‘Ad Astra’s near-future sounds great … if you like Applebee’s

Everything you need to know about the Brad Pitt space epic.


Look, I’ll level with you, I haven’t actually seen Ad Astra yet, but here’s what I’m pretty sure the movie is about: Brad Pitt plays a sad astronaut who’s emotionally distant and misses his dad (Tommy Lee Jones), who went missing in outer space. Then, Pitt goes into space to investigate a dangerous power surge and maybe find his dad — or at least find out what went wrong on that original mission. Also, there’s an Applebee’s on the moon.

I didn’t figure any of that out from the trailer. (I’m pretty sure I haven’t seen the trailer.) Instead, all my Ad Astra knowledge comes from editing and reading the many articles we’ve published here at Inverse, ranging from our official review to an interview with the retired NASA astronaut who helped envision the commercialized space travel of the future. Read on for a rundown of all the best Ad Astra coverage we’ve already published and a sneak peek at one upcoming article you don’t want to miss.

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I’m Jake Kleinman, senior entertainment editor at Inverse, and this is Multiverse, your twice-weekly guide to the best movies and TV shows in this dimension and any other dimensions we might discover soon.

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A grim space epic that feels too real to be science fiction

In his review of Ad Astra, Corey Plante explains that the movie’s greatest accomplishment is creating a vision of space travel in the not-too-distant future that feels realistic — and that’s not a good thing. Commercialized flights to the moon are about as bleak as you might imagine, but Ad Astra goes far behind its lunar strip mall.

Writes Corey:

In the end, Roy has to make the trek all the way out to the edge of our solar system. This Herculean voyage takes something close to a year from start to finish, and human society feels more and more like a dystopia the further we move away from Earth.

Ad Astra also features space pirates and a massive antenna that stretches from the surface of the Earth up into space. In other words, “It’s an incredible spectacle.”

Spoiler alert: Curious about how Ad Astra ends? Read our spoiler-filled explainer to find out.

Who’s a better astronaut: Pitt or Clooney?

The list of movie stars who’ve donned space suits is almost endless, but one actor stands out in recent memory. George Clooney played a small role in Gravity, but his fast-talking space jockey feels unforgettable. So when Ad Astra’s Brad Pitt had a chance to talk to an actual astronaut, it’s no surprise that he took the opportunity to compare himself to Clooney.

Inverse’s space writer, Passant Rabie, tells me that Pitt also asked a bunch of serious questions about life on the International Space Station, like astronauts’ sleep schedules and what it feels like to do a space walk. Then he got to the important stuff.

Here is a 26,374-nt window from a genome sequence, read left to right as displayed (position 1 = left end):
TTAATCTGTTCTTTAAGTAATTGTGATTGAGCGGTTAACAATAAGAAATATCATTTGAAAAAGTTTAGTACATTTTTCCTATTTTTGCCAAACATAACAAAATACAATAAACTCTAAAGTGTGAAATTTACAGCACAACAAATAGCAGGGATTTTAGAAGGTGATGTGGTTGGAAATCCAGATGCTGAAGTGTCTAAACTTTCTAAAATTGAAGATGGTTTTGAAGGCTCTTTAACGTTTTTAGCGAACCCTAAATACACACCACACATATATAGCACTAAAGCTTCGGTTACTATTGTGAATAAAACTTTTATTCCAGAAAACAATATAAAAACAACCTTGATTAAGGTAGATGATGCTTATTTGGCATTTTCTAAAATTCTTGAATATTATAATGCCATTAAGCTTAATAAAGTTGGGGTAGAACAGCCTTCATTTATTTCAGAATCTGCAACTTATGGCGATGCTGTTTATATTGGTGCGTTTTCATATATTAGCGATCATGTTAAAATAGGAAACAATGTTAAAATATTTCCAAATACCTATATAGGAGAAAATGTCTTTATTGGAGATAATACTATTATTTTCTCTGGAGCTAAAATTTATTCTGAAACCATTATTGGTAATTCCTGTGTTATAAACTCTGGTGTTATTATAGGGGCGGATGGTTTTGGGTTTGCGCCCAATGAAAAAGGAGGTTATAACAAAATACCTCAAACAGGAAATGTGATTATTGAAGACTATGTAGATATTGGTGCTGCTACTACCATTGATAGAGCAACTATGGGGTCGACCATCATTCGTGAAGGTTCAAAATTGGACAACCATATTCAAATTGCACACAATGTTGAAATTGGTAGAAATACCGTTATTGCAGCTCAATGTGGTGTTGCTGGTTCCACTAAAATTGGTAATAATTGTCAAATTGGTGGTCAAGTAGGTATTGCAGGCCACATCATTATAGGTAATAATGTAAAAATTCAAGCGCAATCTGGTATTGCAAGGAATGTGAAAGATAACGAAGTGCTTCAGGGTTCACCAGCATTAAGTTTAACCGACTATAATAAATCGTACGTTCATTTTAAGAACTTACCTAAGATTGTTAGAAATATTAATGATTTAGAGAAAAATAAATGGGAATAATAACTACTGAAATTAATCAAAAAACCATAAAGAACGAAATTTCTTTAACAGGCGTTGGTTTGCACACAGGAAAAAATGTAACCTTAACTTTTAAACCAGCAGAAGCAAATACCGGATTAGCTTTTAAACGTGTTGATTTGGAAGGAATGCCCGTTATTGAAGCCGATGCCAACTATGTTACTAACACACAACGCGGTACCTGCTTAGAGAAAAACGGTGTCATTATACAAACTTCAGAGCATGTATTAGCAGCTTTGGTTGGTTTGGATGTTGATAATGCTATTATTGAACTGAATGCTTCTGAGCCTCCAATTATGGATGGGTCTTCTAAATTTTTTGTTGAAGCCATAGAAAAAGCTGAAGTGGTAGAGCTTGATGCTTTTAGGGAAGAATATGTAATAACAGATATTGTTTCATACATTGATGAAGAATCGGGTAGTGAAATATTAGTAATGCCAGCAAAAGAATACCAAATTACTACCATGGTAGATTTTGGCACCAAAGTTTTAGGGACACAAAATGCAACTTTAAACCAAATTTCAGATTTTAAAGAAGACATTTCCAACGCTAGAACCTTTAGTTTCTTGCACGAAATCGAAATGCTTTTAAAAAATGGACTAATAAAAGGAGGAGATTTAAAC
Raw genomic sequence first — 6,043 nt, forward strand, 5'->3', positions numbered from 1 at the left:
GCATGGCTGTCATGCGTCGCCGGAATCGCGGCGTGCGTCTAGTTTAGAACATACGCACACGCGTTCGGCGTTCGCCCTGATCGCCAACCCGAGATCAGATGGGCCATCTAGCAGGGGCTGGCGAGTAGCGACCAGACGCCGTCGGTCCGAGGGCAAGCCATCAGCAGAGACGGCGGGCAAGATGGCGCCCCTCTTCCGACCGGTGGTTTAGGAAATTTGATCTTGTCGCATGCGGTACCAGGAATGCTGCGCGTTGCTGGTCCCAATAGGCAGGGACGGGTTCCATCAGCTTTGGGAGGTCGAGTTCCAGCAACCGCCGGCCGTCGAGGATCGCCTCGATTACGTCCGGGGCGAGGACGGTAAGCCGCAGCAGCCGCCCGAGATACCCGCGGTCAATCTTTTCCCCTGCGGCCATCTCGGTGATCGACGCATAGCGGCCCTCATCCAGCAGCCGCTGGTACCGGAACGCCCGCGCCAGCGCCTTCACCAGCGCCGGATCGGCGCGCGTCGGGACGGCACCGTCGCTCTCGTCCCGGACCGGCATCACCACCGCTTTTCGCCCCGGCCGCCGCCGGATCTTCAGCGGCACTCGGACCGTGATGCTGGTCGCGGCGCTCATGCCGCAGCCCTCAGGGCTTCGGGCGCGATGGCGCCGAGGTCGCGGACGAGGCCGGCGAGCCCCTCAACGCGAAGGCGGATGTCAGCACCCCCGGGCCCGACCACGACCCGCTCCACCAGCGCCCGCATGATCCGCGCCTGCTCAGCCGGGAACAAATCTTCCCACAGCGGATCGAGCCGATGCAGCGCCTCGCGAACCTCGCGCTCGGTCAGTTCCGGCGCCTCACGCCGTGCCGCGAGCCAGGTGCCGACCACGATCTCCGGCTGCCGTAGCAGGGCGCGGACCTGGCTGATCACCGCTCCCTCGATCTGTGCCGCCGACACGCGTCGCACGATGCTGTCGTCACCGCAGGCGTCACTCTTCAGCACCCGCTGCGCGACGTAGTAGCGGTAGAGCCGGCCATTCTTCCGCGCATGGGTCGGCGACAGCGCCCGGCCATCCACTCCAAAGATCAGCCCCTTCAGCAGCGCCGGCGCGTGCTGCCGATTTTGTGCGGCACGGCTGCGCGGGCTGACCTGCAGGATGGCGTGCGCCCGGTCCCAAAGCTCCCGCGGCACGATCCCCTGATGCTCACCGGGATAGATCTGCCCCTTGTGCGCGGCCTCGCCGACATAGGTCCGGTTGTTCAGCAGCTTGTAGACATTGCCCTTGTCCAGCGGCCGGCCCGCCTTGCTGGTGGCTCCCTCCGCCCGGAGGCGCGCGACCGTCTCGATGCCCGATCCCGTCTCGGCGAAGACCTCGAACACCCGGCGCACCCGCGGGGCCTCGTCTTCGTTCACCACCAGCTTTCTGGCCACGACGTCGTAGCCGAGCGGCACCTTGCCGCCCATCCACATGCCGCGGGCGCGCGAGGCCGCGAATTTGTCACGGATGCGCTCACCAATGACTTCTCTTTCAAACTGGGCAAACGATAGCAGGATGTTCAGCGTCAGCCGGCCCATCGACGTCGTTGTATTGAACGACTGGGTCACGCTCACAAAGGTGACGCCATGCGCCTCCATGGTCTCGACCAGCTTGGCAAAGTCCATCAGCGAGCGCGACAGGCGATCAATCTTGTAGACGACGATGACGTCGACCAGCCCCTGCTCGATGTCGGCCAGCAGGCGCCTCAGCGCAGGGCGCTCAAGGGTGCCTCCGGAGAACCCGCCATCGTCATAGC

“Who is more believable, Clooney or Pitt?” he asked, to which NASA astronaut Nick Hague answered, “You were, absolutely!” Read more.

What do you think? Sound off with your favorite movie astronaut over on Twitter or email me directly at jacob@inverse.com.

The secret meaning hidden in Ad Astra’s Latin title

Ad Astra sounds vaguely spacey, but if you’re wondering what the movie’s title really means, we’ve got your covered. Corey interviewed screenwriter Ethan Gross, who explained that the title actually comes from a moody prog rock song by the little-known band The Dear Hunter that he first heard a decade ago. However, it wasn’t until he came across the other band Deerhunter’s song “Ad Astra” (yes, I know this is confusing, just stay with me) that it solidified the idea.

The full Latin phrase, “ad astra per aspera” translates roughly as “to the stars through hardship,” which makes a lot of sense in the context of the movie’s bleak plot. Even then, Ad Astra was never supposed to be the final title, but I kind of love the hidden meaning baked into it.

“I wrote Ad Astra as a temporary placeholder name on the file, but we always liked it,” Gross told Inverse. “It has a little bit of mysteriousness to it. The unspoken part of the name, the ‘per aspera,’ is really what a lot of the movie is about.” Read the full interview.

What’s this about an Applebee’s on the moon?

Actually, it’s not just Applebee’s. In Ad Astra, the convenience of space travel has turned the moon into a crumbling strip mall with a Subway, a Hudson News (you know, like the ones at airports), and other familiar brands. It may seem like a depressing glimpse of the space tourism future that companies like SpaceX and Blue Origin are racing towards, but according to one retired astronaut, the future won’t be quite so banal.

Retired NASA astronaut Garrett Reisman advised on Ad Astra and currently works with SpaceX. He tells Passant that he’s hopeful the future of space travel will not be as bleak as it’s depicted in the film. “We aren’t that commercial in the way you see in the movie,” Reisman says of SpaceX.

Stay tuned for that full article — just as soon as we get a comment from Applebee’s about their potential lunar expansion.

Wow, you all really like Star Wars

Last week, I ran a Twitter poll asking for your most anticipated TV show this fall and the results were pretty undeniable. Out of 100 votes, 40 went to The Mandalorian, an upcoming Star Wars series set between Return of the Jedi and The Force Awakens. HBO’s Watchmen adaptation came in second with 28 votes, followed closely by the fourth and final season of The Good Place on NBC.

Finally, Netflix’s The Witcher only earned 12 measly votes. I guess you’re really not Henry Cavill fans …

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See you next time! Until then, I’ll be drinking margaritas at that Applebee’s on the moon.

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